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Very Concerned About Electrician Working for Friend - How can They be Checked?

Postby susanxx » Mon Mar 30, 2015 9:45 pm

My friend has recently employed an electrician to do work for her. I am a little concerned about some of his work and his claims.
1) He was supposed to give her an extra aerial in the loft space but we cannot find it, after giving her the quote her said she needed a booster?, and he has taken the aerial from behind the living room tv under the floorboards and brought it up through the floorboards in her bedroom(she lives in a bungalow). He was told the tv would be on the wall and yet the lead is too short to reach the socket and he also said he would come back and lengthen the lead?
2) Most of her extra sockets have been placed immediately above the skirting boards(I thought they had to now be a certain height off the floor).
3) She purchased an outdoor socket from Aldi which contained an rcd plug. I believed that one end of the wire should be connected to the socket unit and the other connected to this plug. He fiited the socket outside, took the wire through the wall, up through the floorboards near the wall socket and attached an ordinary looking 3 pin plug to the end. When I saw this I asked my friend about the rcd and she said that he had told her it was contained within the plug?
I am very concerned about this individuals work and his claims. How can I be sure that all is right and proper, is there a list of accredited electricians where I can view his details. He has sent her a receipt for payment but it is not an itemised invoice of costs involved. My friend is in her seventies, doesn't want any trouble but I feel she has been taken for a ride by what I see as a cowboy tradesman. He certainly didn't like it when I questioned why he had put a security light on the front of the garage when she was having a light put outside her front door which would do the job and she had said she wanted the garden lit up. His response was "we alsways put them here". Altogether an obnoxious and arrogant individual. Any advise please? Thank you
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Postby welsh brickie » Sat Apr 04, 2015 9:39 am

You need to have the wiring checked by a NICEIC qualified electrician they will assess the work carried out, all professional electricians are a member of this organization
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Postby KarlBristol » Fri May 22, 2015 9:02 am

Checking for Cowboy Builders is so important, especially when they are working on the electrical installation in your home. How so many rogue companies are still allowed to trade is besides me,
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Postby flagstone » Thu Aug 13, 2015 6:25 am

Telephone your local Building Control they should be able to advise you. Your local Building Control will work for your council and can be contacted through them.

All electrical work (Just about all) has to be done by certified and registered people, the work you have had done certainly does. When completed it need to be certified ie a certificate issued stating that it complied with current regulations. Ask your Electrician which organisation he is registered with and ask him for the certificate of conformity. Check he is registered with the relevant organisation before making a payment. Your local Building Control should be able to tell you what height the sockets should be.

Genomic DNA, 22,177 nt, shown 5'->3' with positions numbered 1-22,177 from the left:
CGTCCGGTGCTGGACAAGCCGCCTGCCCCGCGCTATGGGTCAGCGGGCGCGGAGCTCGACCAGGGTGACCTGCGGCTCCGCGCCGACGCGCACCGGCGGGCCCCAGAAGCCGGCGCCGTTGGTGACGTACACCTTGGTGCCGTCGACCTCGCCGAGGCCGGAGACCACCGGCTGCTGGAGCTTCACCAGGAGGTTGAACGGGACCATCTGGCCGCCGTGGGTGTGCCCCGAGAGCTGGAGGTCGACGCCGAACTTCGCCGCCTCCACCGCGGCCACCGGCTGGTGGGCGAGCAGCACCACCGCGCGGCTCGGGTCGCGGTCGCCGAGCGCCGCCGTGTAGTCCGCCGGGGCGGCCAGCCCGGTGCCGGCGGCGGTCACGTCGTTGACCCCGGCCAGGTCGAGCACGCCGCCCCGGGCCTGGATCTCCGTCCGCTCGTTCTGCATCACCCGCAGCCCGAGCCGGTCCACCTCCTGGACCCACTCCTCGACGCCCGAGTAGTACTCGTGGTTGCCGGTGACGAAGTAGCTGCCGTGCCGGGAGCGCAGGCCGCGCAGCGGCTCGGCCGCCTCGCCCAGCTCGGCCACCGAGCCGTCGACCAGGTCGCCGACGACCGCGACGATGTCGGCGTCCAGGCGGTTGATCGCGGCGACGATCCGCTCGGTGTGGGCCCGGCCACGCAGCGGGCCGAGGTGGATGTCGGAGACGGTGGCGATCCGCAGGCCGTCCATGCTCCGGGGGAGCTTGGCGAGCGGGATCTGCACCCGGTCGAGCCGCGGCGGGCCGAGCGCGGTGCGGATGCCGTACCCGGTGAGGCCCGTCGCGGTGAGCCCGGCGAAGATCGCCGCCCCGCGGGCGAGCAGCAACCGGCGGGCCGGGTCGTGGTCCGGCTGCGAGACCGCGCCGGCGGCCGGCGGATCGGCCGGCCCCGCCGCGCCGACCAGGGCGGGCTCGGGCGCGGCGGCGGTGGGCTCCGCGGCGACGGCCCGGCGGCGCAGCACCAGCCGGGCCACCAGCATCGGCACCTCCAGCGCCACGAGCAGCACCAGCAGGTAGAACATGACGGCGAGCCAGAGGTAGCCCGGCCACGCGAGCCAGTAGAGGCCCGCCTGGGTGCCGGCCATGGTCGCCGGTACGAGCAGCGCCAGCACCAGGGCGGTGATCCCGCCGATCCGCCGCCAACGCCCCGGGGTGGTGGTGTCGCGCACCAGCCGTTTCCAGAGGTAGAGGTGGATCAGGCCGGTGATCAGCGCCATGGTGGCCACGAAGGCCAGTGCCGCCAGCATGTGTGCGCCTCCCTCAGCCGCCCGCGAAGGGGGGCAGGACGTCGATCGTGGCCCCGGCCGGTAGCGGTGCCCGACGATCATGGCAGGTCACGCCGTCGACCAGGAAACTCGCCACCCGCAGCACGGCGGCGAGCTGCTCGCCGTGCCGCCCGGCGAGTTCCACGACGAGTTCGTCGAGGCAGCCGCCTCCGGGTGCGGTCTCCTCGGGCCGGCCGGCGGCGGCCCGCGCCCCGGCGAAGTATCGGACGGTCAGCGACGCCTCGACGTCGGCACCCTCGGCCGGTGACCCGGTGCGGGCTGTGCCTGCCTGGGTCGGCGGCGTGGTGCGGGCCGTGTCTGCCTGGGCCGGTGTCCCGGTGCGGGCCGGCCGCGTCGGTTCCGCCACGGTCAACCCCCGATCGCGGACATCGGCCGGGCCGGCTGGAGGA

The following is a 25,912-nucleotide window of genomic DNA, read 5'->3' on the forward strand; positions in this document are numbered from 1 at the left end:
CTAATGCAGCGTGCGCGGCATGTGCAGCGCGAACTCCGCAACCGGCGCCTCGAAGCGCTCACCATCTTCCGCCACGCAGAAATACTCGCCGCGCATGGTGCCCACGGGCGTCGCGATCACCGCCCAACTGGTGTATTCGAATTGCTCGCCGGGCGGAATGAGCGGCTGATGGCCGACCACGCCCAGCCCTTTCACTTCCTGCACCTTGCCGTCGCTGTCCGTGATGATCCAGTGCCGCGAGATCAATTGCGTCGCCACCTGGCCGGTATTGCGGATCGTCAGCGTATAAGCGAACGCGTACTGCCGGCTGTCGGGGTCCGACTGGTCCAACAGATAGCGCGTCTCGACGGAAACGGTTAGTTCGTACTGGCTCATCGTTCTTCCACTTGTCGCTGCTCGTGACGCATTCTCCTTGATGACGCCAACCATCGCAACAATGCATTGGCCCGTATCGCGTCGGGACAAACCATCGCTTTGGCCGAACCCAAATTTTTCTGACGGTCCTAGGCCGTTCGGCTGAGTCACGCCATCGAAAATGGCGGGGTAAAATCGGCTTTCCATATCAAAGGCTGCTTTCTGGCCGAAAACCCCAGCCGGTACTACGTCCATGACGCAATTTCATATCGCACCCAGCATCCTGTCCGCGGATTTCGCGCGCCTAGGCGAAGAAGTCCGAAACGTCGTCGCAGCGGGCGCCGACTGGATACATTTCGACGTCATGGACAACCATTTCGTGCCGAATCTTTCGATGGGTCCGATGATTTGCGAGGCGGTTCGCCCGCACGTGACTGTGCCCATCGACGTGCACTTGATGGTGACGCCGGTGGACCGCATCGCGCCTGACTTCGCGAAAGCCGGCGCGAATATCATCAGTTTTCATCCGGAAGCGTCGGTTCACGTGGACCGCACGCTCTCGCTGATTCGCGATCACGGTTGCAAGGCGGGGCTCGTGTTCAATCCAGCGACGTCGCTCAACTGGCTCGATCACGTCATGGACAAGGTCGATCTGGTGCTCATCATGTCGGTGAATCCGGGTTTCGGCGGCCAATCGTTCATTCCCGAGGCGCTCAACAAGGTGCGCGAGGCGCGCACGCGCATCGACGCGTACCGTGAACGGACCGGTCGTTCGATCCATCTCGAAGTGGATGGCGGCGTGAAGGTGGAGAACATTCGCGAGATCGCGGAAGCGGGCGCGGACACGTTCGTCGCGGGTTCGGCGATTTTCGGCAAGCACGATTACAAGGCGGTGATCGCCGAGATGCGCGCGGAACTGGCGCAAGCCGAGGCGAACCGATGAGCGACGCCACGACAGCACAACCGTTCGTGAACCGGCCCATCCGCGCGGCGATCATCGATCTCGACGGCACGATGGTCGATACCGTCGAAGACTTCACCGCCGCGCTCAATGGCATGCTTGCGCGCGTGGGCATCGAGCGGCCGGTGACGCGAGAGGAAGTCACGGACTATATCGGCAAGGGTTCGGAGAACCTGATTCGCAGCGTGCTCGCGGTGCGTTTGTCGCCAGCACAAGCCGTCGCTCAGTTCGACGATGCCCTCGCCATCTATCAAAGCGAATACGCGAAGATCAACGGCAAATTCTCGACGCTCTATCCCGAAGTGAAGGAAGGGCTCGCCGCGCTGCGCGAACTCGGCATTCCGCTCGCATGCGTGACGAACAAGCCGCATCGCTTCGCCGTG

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Postby lukebowers » Mon Sep 14, 2015 11:46 am

What came of this? Anything? I'm keen to know!
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Postby Parseval » Sat Nov 07, 2015 9:25 am

so? all is good?
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Postby ericmark » Wed Apr 27, 2016 10:30 am

Sorry late reply I normally only look in electrical section.
1) To split a TV signal to two rooms yes normally some active device is required as often the signal is not strong enough to split. Normally I would use the TV to test, most have a built in signal strength meter and from that you will know if some booster is required. Best method is to boost as close to aerial as you can, so a mast head booster with the power through the coax and either powered from TV or stand alone power supply.
2) Only in new builds do you have to comply with the 350 mm height for sockets, even then it is still allowed to have floor sockets. Only thing is where the socket is mounted you should not have to bend the lead of the plug at a sharp angle.
3) Since he has fitted other sockets then I would assume the whole house is RCD protected? Since 2008 nearly all new sockets where ever they are need RCD protection. This is a problem as also the cable buried in a wall at less than 50 mm deep also needs RCD protection unless special cable is used. The Al-tube special cable is normally only sold by the drum and is very expensive so although in theory you could fit RCD sockets supplied by Al-tube cable in practice that’s not really an option.

So to fit extra sockets easy way is to use a RCBO in the consumer unit if not already RCD protected, if the consumer unit will not take a RCBO then next is use a RCD FCU (fuse connection unit) and run a series of sockets from that. If a lot of sockets are being fitted then swap the consumer unit is the answer.

If I was asked to fit an outside socket in kit from with a RCD plug and the house already had a 30 mA RCD I would not use the RCD plug but would use a standard one. Main reason is 1) no point is having two RCD's of same size and the plug is likely an active type so every time there is a power cut the RCD would trip.
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